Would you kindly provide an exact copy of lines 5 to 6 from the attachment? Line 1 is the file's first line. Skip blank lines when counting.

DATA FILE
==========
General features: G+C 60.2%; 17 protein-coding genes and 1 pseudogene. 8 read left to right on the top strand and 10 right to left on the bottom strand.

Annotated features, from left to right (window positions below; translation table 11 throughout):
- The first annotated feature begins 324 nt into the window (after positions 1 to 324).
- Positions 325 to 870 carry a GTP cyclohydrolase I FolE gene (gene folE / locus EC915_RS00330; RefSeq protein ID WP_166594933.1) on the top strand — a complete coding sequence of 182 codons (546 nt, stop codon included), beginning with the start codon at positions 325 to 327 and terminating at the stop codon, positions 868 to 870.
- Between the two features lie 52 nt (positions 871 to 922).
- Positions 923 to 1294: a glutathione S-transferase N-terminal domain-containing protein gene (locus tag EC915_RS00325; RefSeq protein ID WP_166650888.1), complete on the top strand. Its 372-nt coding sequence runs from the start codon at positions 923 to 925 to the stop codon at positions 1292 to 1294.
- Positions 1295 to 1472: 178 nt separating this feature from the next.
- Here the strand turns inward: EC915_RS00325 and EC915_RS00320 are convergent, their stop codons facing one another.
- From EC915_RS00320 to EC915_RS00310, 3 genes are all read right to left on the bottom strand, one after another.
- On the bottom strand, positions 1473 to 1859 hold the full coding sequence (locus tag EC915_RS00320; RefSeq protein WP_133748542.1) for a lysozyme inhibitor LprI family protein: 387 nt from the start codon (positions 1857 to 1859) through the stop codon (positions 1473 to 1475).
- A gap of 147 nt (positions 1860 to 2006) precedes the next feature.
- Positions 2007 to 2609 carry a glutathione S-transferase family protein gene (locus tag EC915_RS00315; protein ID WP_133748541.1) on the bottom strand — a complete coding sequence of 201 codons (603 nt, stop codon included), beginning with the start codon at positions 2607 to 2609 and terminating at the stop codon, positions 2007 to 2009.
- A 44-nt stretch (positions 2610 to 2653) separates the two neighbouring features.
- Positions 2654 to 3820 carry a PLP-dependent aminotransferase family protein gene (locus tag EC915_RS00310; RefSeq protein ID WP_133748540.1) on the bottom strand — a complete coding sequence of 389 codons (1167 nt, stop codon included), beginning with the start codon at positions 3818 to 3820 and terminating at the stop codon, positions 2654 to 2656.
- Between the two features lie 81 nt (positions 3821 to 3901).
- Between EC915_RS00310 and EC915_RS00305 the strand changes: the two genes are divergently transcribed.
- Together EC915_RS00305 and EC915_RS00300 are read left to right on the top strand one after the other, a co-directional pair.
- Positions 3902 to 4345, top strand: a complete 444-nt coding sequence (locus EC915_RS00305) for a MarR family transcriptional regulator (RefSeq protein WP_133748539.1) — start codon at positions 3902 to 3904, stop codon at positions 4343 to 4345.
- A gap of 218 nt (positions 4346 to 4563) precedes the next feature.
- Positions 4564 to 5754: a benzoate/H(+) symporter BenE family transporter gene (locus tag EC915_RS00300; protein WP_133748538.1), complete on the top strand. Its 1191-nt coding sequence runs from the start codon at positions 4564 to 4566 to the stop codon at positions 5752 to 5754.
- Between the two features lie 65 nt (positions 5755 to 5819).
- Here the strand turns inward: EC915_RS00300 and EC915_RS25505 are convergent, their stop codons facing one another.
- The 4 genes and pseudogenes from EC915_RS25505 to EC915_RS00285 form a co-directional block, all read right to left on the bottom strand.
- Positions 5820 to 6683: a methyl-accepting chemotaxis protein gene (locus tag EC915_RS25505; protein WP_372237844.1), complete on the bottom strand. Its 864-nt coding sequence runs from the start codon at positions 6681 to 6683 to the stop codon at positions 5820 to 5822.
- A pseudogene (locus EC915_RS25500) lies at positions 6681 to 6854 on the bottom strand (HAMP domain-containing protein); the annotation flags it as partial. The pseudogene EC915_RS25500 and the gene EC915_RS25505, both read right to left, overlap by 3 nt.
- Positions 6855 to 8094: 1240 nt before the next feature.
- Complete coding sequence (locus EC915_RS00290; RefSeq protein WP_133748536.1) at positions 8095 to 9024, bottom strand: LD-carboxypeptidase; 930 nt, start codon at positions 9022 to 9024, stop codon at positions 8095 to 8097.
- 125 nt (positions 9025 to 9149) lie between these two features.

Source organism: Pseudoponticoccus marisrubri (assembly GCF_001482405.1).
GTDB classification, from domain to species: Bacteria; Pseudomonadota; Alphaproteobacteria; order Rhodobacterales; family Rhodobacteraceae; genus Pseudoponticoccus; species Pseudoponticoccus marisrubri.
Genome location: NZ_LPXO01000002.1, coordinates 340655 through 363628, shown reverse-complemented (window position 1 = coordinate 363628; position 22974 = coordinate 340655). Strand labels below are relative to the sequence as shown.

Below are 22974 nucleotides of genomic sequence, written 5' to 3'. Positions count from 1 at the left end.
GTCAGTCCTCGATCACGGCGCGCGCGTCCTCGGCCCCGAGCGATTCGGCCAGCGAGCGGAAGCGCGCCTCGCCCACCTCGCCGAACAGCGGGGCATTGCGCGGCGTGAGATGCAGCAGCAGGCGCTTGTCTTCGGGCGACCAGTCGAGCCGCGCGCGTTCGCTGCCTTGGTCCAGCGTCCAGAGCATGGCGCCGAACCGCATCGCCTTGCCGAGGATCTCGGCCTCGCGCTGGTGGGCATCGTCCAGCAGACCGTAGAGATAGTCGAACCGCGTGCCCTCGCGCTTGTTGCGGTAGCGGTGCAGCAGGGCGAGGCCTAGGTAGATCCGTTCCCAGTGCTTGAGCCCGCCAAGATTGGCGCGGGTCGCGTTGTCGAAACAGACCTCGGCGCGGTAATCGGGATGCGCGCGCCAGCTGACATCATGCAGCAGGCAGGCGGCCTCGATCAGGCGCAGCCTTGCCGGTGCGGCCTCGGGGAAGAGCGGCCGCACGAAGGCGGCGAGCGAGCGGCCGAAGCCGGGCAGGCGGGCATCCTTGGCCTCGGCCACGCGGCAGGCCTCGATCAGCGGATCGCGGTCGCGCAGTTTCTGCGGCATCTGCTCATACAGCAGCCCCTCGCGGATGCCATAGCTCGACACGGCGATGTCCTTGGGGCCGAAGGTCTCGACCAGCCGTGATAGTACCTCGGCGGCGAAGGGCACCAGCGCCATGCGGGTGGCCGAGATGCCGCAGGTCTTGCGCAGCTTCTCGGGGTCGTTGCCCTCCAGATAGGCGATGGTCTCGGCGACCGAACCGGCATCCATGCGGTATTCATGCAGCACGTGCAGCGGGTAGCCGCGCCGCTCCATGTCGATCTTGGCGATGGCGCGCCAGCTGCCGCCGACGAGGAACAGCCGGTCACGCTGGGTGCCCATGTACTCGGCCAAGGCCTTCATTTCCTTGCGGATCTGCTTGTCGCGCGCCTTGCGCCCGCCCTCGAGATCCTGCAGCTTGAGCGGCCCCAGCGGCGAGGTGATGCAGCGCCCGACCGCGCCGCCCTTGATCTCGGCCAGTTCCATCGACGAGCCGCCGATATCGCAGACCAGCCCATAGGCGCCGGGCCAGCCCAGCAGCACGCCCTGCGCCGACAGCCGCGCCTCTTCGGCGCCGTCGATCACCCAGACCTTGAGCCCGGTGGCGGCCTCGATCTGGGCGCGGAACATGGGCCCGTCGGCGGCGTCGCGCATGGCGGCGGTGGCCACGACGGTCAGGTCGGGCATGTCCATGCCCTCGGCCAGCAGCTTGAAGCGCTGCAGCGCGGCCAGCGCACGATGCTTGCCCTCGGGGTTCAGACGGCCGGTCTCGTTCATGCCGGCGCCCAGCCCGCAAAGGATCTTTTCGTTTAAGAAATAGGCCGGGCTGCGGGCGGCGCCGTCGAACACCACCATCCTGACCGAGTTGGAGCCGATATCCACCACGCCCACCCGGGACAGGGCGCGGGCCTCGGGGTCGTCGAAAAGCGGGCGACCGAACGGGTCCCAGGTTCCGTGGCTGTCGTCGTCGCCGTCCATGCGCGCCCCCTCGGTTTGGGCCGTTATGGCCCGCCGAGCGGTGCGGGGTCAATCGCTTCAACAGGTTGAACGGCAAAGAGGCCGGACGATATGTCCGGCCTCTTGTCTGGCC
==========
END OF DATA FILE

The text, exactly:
- Between the two features lie 52 nt (positions 871 to 922).
- Positions 923 to 1294: a glutathione S-transferase N-terminal domain-containing protein gene (locus tag EC915_RS00325; RefSeq protein ID WP_166650888.1), complete on the top strand. Its 372-nt coding sequence runs from the start codon at positions 923 to 925 to the stop codon at positions 1292 to 1294.